Their departure from the Tower was witnessed by St Thomas More, who turned to his daughter, Margaret, and said: “Lo dost thou not see, Meg, that these blessed fathers go as cheerfully to their deaths as bridegrooms to their marriage?” After the five were hanged, drawn and quartered, Henry ordered that one of the arms of St John be nailed over the main entrance of the Charterhouse as a warning to others.
Also martyred on the same day was Blessed John Haile, the elderly vicar of Isleworth, who had been accused of uttering slanderous remarks against King Henry and Queen Anne.
A further three Carthusians would die at Tyburn that June, three days before the beheading of St John Fisher on Tower Hill. Within two years Henry was enjoying some success on account of his brutality: a total of 19 monks had capitulated and had sworn the oath. But 12 continued to hold out. Of these, two were executed at York in 1537 and nine were chained to posts by their necks in Marshalsea Prison, London, and starved to death.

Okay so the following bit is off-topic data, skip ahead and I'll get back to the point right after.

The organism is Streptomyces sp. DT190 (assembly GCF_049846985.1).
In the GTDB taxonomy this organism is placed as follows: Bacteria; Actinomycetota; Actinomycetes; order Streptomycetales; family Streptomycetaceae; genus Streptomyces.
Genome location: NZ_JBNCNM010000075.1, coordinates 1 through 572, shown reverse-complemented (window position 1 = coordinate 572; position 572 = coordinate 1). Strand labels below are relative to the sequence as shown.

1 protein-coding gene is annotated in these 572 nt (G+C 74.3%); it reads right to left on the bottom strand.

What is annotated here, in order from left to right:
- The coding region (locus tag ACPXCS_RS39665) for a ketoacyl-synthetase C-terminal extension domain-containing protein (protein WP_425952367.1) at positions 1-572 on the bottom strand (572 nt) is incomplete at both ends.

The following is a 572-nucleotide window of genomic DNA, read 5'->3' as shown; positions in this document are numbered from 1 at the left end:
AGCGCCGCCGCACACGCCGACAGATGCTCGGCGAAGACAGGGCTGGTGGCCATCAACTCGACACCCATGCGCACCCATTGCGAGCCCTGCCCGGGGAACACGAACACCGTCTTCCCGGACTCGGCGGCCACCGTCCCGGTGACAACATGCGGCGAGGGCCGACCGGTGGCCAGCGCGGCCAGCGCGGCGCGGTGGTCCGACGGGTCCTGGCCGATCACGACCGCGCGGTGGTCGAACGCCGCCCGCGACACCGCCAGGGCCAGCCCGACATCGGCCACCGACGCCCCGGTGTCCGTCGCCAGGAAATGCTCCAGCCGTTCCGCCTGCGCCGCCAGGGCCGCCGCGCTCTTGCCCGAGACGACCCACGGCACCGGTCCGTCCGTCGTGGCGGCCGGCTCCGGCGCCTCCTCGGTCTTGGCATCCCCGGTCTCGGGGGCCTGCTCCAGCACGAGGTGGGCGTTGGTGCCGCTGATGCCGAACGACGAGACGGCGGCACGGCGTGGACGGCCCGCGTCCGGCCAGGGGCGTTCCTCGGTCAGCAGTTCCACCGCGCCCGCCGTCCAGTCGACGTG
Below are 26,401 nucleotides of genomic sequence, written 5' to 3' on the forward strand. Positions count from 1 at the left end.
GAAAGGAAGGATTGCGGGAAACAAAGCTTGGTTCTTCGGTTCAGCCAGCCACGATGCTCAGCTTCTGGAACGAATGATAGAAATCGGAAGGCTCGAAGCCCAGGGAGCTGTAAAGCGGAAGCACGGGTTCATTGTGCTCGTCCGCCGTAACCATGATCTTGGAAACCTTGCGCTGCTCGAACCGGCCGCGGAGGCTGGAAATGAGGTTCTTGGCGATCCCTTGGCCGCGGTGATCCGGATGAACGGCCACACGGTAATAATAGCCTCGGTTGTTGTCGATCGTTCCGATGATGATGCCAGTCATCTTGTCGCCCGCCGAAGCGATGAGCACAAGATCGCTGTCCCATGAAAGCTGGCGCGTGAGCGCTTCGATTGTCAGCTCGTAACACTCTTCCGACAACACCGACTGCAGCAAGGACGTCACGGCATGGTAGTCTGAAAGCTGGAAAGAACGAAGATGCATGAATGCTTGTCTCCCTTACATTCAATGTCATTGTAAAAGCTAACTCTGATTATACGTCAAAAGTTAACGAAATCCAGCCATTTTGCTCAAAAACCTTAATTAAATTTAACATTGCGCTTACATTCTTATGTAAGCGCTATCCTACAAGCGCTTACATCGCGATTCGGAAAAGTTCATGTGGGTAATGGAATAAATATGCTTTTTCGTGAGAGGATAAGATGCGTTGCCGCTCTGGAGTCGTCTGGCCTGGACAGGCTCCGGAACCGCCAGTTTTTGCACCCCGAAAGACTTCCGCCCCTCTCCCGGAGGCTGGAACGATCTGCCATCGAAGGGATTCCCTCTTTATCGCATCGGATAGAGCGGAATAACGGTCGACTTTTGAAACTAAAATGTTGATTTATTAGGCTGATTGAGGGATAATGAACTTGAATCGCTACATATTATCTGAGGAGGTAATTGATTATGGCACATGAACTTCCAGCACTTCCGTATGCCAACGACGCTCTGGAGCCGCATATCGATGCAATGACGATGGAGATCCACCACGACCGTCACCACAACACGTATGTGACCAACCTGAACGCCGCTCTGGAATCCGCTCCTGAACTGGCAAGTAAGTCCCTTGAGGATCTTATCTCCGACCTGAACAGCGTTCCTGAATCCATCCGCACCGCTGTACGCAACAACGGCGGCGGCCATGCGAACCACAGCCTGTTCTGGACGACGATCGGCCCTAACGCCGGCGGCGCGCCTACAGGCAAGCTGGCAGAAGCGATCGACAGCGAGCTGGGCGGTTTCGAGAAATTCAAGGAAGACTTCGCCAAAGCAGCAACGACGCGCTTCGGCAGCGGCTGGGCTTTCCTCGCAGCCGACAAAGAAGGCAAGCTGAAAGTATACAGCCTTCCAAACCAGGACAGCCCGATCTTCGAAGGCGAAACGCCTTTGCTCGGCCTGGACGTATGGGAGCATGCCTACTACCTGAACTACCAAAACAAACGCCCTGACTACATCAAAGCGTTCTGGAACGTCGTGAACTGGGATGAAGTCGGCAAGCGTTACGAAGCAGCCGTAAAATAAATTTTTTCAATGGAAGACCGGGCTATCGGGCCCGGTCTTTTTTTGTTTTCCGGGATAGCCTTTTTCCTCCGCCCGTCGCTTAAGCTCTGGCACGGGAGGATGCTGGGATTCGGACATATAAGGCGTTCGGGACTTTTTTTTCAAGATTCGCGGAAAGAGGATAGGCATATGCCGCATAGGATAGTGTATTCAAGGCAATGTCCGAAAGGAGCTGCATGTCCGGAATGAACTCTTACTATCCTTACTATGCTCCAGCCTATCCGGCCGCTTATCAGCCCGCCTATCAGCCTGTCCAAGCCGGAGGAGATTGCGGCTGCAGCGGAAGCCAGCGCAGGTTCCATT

The last Carthusian executed by Henry was Brother William Horne who died at Tyburn in 1540. St John Houghton’s martyrdom was depicted by the Spanish artist Francisco Zurbaran a century later. It is a simple, bloodless portrayal that is shocking in its impact because it shows lucidly a triumph of love over evil.
The saint stands in clean vestments rather than under the knives of his butchers. A noose dangles loosely around his neck but it is he, not his executioner, who holds out his heart. The painting suggests that he has passed over the threshold from life to eternal life and is directly addressing Our Lord.
This is made explicit in the title, “Good Jesus, what will you do with my heart?”, said to have been the saint’s last words.
Today the picture hangs in the Cadiz Museum of Fine Arts, Spain. There are at least two copies in London.
Fittingly, one is kept in the martyrs’ crypt at Tyburn Convent, close to the spot where St John gave his life in witness to God’s law, and the other is in the London Charterhouse, the place where for 20 years the saint worked, studied, prayed and lived – as a simple, ordinary Christian.